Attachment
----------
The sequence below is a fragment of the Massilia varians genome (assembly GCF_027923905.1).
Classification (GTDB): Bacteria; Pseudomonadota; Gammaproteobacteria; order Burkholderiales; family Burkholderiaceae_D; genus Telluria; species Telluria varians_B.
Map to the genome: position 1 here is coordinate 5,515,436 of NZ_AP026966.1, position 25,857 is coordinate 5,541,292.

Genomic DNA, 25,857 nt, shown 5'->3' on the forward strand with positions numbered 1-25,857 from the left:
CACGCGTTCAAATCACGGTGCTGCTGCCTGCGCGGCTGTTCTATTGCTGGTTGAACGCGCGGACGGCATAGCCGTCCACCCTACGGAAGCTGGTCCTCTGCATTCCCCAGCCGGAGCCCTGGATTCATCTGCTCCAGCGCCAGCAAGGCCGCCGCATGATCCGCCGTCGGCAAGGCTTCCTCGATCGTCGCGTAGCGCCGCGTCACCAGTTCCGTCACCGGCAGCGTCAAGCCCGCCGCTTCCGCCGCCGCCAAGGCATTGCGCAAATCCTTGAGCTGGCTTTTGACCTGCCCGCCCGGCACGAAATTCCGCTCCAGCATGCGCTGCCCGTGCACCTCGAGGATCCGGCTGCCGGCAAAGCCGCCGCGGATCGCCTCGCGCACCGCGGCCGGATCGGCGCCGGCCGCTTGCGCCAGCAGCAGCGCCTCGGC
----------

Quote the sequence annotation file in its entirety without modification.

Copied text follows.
The sequence below is a fragment of the Massilia varians genome (assembly GCF_027923905.1).
Classification (GTDB): Bacteria; Pseudomonadota; Gammaproteobacteria; order Burkholderiales; family Burkholderiaceae_D; genus Telluria; species Telluria varians_B.
Map to the genome: position 1 here is coordinate 5,515,436 of NZ_AP026966.1, position 25,857 is coordinate 5,541,292.

Genomic DNA, 25,857 nt, shown 5'->3' on the forward strand with positions numbered 1-25,857 from the left:
CACGCGTTCAAATCACGGTGCTGCTGCCTGCGCGGCTGTTCTATTGCTGGTTGAACGCGCGGACGGCATAGCCGTCCACCCTACGGAAGCTGGTCCTCTGCATTCCCCAGCCGGAGCCCTGGATTCATCTGCTCCAGCGCCAGCAAGGCCGCCGCATGATCCGCCGTCGGCAAGGCTTCCTCGATCGTCGCGTAGCGCCGCGTCACCAGTTCCGTCACCGGCAGCGTCAAGCCCGCCGCTTCCGCCGCCGCCAAGGCATTGCGCAAATCCTTGAGCTGGCTTTTGACCTGCCCGCCCGGCACGAAATTCCGCTCCAGCATGCGCTGCCCGTGCACCTCGAGGATCCGGCTGCCGGCAAAGCCGCCGCGGATCGCCTCGCGCACCGCGGCCGGATCGGCGCCGGCCGCTTGCGCCAGCAGCAGCGCCTCGGC